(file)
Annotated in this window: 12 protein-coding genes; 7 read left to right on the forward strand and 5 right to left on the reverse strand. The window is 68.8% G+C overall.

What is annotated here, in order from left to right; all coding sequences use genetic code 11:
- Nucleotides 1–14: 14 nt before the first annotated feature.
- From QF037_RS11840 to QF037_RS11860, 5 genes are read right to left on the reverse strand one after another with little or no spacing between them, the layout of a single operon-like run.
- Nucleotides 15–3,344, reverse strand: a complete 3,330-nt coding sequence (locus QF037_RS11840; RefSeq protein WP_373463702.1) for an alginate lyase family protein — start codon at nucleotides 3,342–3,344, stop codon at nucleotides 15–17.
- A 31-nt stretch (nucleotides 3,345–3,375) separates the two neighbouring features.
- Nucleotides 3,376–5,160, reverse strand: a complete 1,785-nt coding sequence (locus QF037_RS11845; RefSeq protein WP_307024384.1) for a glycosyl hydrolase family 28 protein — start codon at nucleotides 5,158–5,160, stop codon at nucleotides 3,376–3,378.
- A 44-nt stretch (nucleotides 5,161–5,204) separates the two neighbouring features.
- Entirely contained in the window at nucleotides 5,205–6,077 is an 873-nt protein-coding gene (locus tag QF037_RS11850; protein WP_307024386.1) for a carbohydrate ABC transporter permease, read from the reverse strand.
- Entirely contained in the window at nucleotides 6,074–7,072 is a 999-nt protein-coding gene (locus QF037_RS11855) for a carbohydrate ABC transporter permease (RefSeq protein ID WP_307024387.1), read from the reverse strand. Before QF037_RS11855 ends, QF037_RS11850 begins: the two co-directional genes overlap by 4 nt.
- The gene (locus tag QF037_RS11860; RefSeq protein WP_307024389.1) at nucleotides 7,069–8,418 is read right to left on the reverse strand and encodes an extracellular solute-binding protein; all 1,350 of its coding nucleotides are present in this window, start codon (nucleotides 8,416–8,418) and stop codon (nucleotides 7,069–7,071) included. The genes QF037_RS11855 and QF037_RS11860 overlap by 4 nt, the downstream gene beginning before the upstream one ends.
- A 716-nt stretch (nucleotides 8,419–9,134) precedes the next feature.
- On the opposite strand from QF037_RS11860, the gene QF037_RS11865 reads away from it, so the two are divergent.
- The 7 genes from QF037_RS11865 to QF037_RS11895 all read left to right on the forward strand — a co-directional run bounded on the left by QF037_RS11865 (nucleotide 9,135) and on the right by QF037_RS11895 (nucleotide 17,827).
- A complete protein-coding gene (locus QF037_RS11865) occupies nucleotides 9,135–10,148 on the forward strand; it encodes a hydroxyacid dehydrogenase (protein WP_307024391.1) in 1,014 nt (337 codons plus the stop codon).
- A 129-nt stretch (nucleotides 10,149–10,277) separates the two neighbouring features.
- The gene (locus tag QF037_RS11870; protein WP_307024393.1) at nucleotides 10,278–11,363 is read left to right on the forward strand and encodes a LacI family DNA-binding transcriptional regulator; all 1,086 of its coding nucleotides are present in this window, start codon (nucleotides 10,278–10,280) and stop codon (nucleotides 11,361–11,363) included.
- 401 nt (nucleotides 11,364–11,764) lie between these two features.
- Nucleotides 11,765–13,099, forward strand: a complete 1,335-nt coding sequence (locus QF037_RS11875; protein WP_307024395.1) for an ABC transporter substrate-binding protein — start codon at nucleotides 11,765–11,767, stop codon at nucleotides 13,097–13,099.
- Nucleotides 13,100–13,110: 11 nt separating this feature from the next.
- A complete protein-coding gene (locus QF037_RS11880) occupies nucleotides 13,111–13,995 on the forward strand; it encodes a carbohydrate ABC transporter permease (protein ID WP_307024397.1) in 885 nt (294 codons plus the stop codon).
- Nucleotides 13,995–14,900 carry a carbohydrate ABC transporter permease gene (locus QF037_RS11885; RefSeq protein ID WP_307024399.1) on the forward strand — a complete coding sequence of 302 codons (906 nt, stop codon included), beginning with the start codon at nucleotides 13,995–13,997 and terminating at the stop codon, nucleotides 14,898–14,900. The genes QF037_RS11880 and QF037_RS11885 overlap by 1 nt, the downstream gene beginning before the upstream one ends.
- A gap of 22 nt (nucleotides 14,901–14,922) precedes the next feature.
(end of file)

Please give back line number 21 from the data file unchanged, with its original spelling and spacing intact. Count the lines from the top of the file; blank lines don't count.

- A complete protein-coding gene (locus QF037_RS11880) occupies nucleotides 13,111–13,995 on the forward strand; it encodes a carbohydrate ABC transporter permease (protein ID WP_307024397.1) in 885 nt (294 codons plus the stop codon).